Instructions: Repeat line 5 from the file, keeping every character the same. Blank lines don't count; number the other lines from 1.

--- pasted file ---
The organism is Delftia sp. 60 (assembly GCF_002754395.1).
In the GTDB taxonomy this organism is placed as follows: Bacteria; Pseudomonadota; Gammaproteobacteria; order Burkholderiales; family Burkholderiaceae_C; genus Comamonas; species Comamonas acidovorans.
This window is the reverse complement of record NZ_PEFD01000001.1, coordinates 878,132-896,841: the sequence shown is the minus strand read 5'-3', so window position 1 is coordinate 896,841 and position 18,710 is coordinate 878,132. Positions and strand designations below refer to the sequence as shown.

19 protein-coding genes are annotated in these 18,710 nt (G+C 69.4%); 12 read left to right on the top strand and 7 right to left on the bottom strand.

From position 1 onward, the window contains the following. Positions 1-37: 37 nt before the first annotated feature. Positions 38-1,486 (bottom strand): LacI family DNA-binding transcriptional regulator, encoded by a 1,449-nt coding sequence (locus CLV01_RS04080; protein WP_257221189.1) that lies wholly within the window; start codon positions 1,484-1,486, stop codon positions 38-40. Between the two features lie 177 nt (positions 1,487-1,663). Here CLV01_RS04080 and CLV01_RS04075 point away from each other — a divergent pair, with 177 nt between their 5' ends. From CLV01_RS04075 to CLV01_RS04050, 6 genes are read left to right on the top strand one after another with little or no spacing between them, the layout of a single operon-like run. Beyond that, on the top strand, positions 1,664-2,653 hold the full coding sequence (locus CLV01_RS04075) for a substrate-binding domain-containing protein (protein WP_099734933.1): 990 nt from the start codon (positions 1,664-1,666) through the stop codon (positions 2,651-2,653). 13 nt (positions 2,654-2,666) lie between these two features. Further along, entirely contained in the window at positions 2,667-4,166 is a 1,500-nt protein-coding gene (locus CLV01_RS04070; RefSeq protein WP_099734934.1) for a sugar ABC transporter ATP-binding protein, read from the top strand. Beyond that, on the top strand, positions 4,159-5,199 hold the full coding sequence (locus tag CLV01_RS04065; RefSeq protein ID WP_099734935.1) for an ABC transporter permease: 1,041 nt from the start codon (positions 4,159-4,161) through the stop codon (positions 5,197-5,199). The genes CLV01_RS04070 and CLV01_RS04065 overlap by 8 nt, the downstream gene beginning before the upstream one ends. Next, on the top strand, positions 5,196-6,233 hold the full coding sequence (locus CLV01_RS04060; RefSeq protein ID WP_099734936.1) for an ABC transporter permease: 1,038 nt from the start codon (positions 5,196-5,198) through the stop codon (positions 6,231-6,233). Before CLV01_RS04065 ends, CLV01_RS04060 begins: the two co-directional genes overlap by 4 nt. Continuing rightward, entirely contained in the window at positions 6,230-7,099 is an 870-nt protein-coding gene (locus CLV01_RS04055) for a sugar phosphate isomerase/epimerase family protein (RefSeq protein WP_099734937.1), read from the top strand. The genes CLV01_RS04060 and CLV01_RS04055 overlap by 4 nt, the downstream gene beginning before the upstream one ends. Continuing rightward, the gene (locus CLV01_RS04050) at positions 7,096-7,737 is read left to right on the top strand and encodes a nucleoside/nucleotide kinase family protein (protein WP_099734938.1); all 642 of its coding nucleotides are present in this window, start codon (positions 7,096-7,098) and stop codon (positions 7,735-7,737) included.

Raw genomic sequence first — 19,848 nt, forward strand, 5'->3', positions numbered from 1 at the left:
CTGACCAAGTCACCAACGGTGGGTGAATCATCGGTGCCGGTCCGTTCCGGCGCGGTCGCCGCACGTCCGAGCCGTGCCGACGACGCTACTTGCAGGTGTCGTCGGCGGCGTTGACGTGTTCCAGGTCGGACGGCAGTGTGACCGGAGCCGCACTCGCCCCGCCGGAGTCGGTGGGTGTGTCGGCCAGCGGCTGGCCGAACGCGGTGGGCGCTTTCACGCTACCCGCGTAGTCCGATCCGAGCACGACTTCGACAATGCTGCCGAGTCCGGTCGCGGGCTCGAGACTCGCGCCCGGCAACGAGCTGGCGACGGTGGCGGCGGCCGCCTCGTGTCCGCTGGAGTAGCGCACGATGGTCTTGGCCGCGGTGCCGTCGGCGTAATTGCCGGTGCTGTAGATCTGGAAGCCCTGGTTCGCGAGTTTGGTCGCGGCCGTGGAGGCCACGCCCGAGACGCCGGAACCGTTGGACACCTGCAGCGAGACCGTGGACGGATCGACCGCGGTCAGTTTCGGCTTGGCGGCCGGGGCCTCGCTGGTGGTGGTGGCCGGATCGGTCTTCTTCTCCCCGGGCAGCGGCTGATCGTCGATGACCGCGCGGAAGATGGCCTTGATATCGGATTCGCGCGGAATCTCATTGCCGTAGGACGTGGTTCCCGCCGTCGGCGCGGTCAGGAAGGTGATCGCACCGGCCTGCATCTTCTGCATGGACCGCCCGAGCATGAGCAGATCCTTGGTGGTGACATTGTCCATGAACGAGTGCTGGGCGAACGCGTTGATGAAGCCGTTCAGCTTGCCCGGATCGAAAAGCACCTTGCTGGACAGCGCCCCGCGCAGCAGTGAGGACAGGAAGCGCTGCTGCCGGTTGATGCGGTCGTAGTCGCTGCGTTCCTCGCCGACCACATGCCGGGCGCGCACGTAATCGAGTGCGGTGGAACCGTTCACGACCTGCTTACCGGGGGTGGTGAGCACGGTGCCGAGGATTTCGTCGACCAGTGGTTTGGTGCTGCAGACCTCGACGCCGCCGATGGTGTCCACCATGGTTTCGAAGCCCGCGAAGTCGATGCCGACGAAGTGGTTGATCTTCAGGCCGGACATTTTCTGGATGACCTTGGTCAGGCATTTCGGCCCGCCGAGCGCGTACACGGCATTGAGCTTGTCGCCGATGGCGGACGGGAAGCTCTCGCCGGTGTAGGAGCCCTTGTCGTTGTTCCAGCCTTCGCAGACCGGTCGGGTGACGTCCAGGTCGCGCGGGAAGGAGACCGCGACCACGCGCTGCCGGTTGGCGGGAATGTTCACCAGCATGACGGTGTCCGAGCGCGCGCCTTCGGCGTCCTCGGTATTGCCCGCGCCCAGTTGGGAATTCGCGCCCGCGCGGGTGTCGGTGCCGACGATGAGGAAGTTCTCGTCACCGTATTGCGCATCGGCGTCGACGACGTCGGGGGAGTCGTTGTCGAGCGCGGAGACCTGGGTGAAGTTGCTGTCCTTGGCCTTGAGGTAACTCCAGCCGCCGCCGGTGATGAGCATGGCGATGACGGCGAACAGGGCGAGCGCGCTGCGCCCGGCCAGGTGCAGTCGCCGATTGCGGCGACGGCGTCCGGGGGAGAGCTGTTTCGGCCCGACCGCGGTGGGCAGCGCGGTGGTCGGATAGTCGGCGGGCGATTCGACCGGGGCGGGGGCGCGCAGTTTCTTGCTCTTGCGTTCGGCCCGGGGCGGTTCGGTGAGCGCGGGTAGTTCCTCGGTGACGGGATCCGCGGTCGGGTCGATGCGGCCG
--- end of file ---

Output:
From position 1 onward, the window contains the following. Positions 1-37: 37 nt before the first annotated feature. Positions 38-1,486 (bottom strand): LacI family DNA-binding transcriptional regulator, encoded by a 1,449-nt coding sequence (locus CLV01_RS04080; protein WP_257221189.1) that lies wholly within the window; start codon positions 1,484-1,486, stop codon positions 38-40. Between the two features lie 177 nt (positions 1,487-1,663). Here CLV01_RS04080 and CLV01_RS04075 point away from each other — a divergent pair, with 177 nt between their 5' ends. From CLV01_RS04075 to CLV01_RS04050, 6 genes are read left to right on the top strand one after another with little or no spacing between them, the layout of a single operon-like run. Beyond that, on the top strand, positions 1,664-2,653 hold the full coding sequence (locus CLV01_RS04075) for a substrate-binding domain-containing protein (protein WP_099734933.1): 990 nt from the start codon (positions 1,664-1,666) through the stop codon (positions 2,651-2,653). 13 nt (positions 2,654-2,666) lie between these two features. Further along, entirely contained in the window at positions 2,667-4,166 is a 1,500-nt protein-coding gene (locus CLV01_RS04070; RefSeq protein WP_099734934.1) for a sugar ABC transporter ATP-binding protein, read from the top strand. Beyond that, on the top strand, positions 4,159-5,199 hold the full coding sequence (locus tag CLV01_RS04065; RefSeq protein ID WP_099734935.1) for an ABC transporter permease: 1,041 nt from the start codon (positions 4,159-4,161) through the stop codon (positions 5,197-5,199). The genes CLV01_RS04070 and CLV01_RS04065 overlap by 8 nt, the downstream gene beginning before the upstream one ends. Next, on the top strand, positions 5,196-6,233 hold the full coding sequence (locus CLV01_RS04060; RefSeq protein ID WP_099734936.1) for an ABC transporter permease: 1,038 nt from the start codon (positions 5,196-5,198) through the stop codon (positions 6,231-6,233). Before CLV01_RS04065 ends, CLV01_RS04060 begins: the two co-directional genes overlap by 4 nt. Continuing rightward, entirely contained in the window at positions 6,230-7,099 is an 870-nt protein-coding gene (locus CLV01_RS04055) for a sugar phosphate isomerase/epimerase family protein (RefSeq protein WP_099734937.1), read from the top strand. The genes CLV01_RS04060 and CLV01_RS04055 overlap by 4 nt, the downstream gene beginning before the upstream one ends. Continuing rightward, the gene (locus CLV01_RS04050) at positions 7,096-7,737 is read left to right on the top strand and encodes a nucleoside/nucleotide kinase family protein (protein WP_099734938.1); all 642 of its coding nucleotides are present in this window, start codon (positions 7,096-7,098) and stop codon (positions 7,735-7,737) included.